Open Access Journal

ISSN: 2183-2803

Editorial | Open Access

Challenges in School‐To‐Work Transition in Germany and Austria: Perspectives on Individual, Institutional, and Structural Inequalities

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Abstract:  Transitions between schools, vocational education and training (VET), and work pose important challenges for young people that influence their well‐being and social positioning now and in the future. The young people themselves experience the transition phase as the formation stage of their aspirations and goals. In this process, young people are confronted with the expectations and assessments of relevant others—such as parents, teachers, employers, and career counsellors—and by the requirements that are defined in sociopolitical and institutional contexts. In these contexts, criteria of successful transitions and risky transitions worthy of special support are made relevant. German and Austrian employment-centred transition regimes are characterised by relatively high standardisation and segregation as well as a strong VET system linked to the labour market. This thematic issue brings together contributions that examine challenges in these transitions from different perspectives and related facets of social inequality. The articles address different transitions (mostly school‐to‐VET, but also school‐to‐school or unemployment to work) and their different phases: aspiration formation, changing aspirations, challenges in transitions, and concrete problems in transition processes like disconnectedness or unemployment. The articles on social inequalities are related to class, ethnicity, gender, and (dis)ability. We also place importance on balancing different methods to bring together findings from quantitative surveys, qualitative interviews, and participatory research.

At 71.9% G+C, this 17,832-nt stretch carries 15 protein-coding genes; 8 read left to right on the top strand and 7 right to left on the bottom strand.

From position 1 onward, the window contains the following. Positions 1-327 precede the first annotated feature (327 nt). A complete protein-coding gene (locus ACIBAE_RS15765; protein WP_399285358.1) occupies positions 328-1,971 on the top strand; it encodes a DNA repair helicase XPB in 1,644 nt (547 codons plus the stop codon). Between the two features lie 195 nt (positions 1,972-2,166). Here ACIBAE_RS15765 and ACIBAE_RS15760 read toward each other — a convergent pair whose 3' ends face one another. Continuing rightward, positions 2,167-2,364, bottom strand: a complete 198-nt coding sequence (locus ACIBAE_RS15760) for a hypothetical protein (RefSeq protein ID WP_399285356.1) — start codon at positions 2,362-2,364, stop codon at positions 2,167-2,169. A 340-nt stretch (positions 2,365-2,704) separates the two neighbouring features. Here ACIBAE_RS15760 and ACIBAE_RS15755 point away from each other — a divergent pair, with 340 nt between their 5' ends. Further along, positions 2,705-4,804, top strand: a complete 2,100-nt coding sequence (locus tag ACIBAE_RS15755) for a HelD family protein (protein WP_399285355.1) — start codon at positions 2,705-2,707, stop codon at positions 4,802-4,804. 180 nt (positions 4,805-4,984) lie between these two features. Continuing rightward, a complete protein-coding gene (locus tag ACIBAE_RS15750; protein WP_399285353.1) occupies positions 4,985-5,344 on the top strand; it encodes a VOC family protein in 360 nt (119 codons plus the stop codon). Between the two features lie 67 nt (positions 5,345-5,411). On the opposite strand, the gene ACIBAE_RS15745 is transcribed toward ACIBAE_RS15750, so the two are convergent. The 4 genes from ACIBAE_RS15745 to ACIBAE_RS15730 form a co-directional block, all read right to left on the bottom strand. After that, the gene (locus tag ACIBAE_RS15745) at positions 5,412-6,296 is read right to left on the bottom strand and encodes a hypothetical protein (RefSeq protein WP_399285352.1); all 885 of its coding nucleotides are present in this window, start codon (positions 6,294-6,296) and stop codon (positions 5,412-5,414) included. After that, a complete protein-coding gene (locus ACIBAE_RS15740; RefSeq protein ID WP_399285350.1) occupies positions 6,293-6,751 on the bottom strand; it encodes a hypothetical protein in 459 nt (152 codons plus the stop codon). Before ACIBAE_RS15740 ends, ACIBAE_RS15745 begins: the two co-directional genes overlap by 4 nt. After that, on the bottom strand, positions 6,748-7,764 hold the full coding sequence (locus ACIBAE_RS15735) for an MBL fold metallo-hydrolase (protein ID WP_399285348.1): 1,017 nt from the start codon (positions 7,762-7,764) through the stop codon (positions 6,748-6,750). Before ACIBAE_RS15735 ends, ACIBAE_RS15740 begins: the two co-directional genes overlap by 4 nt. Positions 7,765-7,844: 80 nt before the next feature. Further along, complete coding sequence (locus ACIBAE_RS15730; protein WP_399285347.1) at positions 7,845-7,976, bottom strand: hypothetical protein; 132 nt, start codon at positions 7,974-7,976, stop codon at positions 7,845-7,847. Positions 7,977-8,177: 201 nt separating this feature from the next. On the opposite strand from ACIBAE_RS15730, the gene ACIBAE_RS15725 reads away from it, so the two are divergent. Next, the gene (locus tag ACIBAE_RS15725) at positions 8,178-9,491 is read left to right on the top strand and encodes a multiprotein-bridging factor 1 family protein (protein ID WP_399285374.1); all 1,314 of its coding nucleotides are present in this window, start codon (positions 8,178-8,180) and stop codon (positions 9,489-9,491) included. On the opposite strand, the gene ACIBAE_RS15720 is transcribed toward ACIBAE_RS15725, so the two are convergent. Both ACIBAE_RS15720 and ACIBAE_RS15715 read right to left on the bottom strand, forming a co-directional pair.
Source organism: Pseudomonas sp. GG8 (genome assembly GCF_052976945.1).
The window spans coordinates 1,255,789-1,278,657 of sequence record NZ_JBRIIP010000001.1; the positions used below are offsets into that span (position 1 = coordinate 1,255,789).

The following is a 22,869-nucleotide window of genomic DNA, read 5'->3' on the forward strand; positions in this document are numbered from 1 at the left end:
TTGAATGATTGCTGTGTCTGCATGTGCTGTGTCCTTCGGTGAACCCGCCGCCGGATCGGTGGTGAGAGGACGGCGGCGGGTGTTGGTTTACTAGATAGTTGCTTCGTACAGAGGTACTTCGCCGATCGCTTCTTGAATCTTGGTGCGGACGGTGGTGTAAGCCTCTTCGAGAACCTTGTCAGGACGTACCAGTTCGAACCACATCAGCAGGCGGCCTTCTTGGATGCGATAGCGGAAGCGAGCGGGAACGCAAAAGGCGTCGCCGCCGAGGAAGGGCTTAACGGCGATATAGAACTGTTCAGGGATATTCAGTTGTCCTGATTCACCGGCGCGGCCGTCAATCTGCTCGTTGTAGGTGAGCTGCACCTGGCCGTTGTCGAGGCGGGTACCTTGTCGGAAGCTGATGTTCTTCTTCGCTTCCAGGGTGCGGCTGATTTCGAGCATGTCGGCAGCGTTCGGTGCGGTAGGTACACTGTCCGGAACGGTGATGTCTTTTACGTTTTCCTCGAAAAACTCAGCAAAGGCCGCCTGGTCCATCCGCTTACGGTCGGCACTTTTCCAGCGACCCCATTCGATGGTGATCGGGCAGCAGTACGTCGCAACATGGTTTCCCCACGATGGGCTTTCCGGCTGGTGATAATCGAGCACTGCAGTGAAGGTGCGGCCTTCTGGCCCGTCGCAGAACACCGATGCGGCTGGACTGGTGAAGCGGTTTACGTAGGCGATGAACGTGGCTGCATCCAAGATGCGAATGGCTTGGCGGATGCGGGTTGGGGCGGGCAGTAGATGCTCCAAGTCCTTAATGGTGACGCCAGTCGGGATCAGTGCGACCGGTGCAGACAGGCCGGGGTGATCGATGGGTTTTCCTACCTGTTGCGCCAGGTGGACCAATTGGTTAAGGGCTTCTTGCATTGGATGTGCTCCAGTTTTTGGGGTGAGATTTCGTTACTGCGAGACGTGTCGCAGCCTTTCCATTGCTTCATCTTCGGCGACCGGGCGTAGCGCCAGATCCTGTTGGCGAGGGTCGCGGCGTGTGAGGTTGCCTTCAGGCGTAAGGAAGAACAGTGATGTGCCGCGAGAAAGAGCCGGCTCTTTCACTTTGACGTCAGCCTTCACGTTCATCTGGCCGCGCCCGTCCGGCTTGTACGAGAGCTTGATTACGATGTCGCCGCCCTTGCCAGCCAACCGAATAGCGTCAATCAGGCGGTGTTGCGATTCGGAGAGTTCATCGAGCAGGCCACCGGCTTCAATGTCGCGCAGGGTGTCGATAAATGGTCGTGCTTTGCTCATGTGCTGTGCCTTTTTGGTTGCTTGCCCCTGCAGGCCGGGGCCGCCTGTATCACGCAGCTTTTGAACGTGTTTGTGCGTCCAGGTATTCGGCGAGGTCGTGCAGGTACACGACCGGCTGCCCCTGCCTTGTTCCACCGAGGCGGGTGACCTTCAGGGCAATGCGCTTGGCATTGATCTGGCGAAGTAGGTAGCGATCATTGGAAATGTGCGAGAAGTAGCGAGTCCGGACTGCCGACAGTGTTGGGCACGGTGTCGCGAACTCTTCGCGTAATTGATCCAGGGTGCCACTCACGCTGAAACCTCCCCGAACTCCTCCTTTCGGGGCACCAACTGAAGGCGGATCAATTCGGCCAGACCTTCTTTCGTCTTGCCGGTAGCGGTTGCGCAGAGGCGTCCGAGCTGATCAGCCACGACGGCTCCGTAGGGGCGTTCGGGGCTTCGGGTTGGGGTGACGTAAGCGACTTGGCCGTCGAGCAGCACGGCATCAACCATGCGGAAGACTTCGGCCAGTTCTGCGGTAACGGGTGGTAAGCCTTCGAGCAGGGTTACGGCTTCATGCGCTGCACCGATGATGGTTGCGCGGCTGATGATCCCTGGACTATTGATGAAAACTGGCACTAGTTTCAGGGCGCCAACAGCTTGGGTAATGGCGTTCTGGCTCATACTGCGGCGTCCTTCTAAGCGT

Keywords:  employment‐centred transition regime; school‐to‐work transition; social inequality; vocational education and training; youth



© Brigitte Schels, Veronika Wöhrer. This is an open access article distributed under the terms of the Creative Commons Attribution 4.0 license (, which permits any use, distribution, and reproduction of the work without further permission provided the original author(s) and source are credited.